CSE 5334: Data Mining

Section 002, Spring 2015

TuTh 2:00PM - 3:20PM, PKH 321

Course Description and Goals
This course is designed to teach you, at the graduate level, data mining algorithms for analyzing very large amounts of data. The topics include data extraction, exploratory data analysis, visualization, classification, clustering, frequent itemsets, search engine basics, recommender systems, dimensionality reduction etc. At the end of the semester you should:
  • have a solid understanding of the basic concepts, principles, and techniques in data mining
  • be familiar with most of the classical data mining algorithms
  • be able to perform systematic analysis of real world data mining problems end to end
  • be able to model data mining problems and evaluate, visualize and communicate statistical models


This course covers a wide variety of topics that are not covered in a single book. Some of the topics covered in the class will be found in one of the text books given below. If none covers the topic, the instructor will point to the appropriate resources and also provide the slides. The mnemonics MMDS, DMA, ISLR and IIR will be used refer to these books in the readings.

  • [MMDS] Mining of Massive Datasets by Jure Leskovec, Anand Rajaraman, Jeff Ullman. Free eBook can be found here.
  • [DMA] Data Mining and Analysis: Fundamental Concepts and Algorithms by Mohammed Zaki and Wagner Meira. Free eBook can be found here.
  • [ISLR] An Introduction to Statistical Learning with Applications in R by Gareth James, Daniela Witten, Trevor Hastie and Robert Tibshirani. Free eBook can be found here.
  • [IIR] Introduction to Information Retrieval by Christopher D. Manning, Prabhakar Raghavan and Hinrich Schutze. Free eBook can be found here.
In addition, there are some "classic" data mining books that are great references. These books are optional but great to have anyway!
  • [DMCT]Data Mining: Concepts and Techniques, 3rd ed. by Jiawei Han, Micheline Kamber and Jian Pei.
  • [IDM]Introduction to Data Mining by Pang-Ning Tan, Michael Steinbach, and Vipin Kumar.
  • [PRML]Pattern Recognition and Machine Learning by Christopher M. Bishop.

Topics covered

The tentative list of topics to be covered in the class include:

  • Data Science process: Extraction, Exploration, Visualization and Communication
  • Classification models such as Decision trees, kNN, Naive Bayes, and others
  • Ensemble learning such as Random Forests and AdaBoost
  • Clustering algorithms such as k-Means, k-medoids, k-center, hierarchical clustering
  • Frequent itemsets and Apriori algorithm
  • Search Engine basics
  • Recommender systems
  • Dimensionality reduction techniques such as PCA, LSH and MDS
  • Practical techniques such as sampling, feature selection, model testing, hypothesis testing etc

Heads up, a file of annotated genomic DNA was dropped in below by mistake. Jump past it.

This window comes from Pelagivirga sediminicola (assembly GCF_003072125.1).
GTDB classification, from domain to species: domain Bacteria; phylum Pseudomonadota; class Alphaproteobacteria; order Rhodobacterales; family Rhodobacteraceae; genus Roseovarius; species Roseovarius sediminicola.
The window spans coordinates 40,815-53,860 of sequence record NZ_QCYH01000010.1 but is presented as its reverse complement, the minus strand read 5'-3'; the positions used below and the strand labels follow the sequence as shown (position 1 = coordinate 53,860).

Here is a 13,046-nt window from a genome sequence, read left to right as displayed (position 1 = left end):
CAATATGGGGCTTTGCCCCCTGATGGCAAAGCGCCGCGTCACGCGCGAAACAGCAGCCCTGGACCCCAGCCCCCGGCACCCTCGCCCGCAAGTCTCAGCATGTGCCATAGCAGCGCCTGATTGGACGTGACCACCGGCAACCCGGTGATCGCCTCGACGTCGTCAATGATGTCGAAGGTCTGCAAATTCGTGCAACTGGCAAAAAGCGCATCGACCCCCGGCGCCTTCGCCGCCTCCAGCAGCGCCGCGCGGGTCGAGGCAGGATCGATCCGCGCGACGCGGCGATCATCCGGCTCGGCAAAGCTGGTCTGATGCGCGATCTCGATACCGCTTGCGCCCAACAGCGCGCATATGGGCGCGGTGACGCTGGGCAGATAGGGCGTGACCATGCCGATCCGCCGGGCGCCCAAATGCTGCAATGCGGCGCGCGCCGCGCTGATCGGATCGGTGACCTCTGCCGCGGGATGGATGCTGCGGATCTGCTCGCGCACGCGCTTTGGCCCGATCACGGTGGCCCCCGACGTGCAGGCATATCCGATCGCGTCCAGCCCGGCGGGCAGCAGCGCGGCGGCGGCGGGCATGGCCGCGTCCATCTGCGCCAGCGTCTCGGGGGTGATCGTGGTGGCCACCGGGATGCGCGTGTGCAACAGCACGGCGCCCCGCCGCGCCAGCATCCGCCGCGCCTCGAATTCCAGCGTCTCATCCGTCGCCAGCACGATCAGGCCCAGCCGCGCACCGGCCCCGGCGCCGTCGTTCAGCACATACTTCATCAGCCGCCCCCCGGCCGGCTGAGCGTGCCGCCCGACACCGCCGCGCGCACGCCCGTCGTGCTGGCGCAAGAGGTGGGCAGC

Your grade will be based on the following weights:

  • Programming Projects: 30%
    • There will be 5 programming projects where you will implement some of the key ideas covered in the class
    • The coding will be in Python and will done on IPython notebooks
    • You can form team of 1-3 members. It is recommended to form teams as some of the projects could be challenging
  • Capstone Project: 10%
    • There will be a single team based capstone project at the end of the course
    • This project could be used to demonstrate mastery of the topics covered by the course
    • The instructor will provide a sample project. You can also create a equivalent project after consulting with the instructor.
    • The hope is that this project (along with some of programming projects) will be part of the portfolio that you could share with your employers during interviews.
  • Midterm: 30%
    • There will one midterm exam during the semester covering first half of the course.
    • There will be no make up exams except under extenuating circumstances!
  • Final : 30%
    • There will one non-comprehensive final exam during the semester covering second half of the course.
    • There will be no make up exams except under extenuating circumstances!

Make-ups: Make-ups for graded activities may be arranged if your absence is caused by illness or work/personal emergency. A written explanation (including supporting documentation) must be submitted to the Instructor. If the explanation is acceptable, an alternative to the graded activity will be arranged. Make-up arrangements must be arranged prior to the scheduled due date.

Late days: Each student has 5 late days to use at his or her discretion for the problem sets and programming assignments. One cannot use more than 2 days for one assignment or problem set without prior approval from the instructors. Please reserve your late days for legitimate emergencies. Each late day constitutes a 24-hour extension; you cannot split late days into smaller increments. If two partners on a programming exercise want to take a late day, they must contribute two days from their allotment; either one from each of them, or, with permission, two days from the person with extra late days.

Late penalties: Once a student runs out of late days, any late submissions are penalized at a rate of 50% per day. No assignment may be handed in more than 2 days late.

  • Algorithms & Data Structures (CSE 2320) or equivalent
  • Basic knowledge of databases, linear algebra, probability and statistics
  • Prior knowledge of Python (and packages such as Pandas, Scikit-learn, matplotlib) is optional but would be helpful in the course. If not, we will spend first few days brushing up these topics.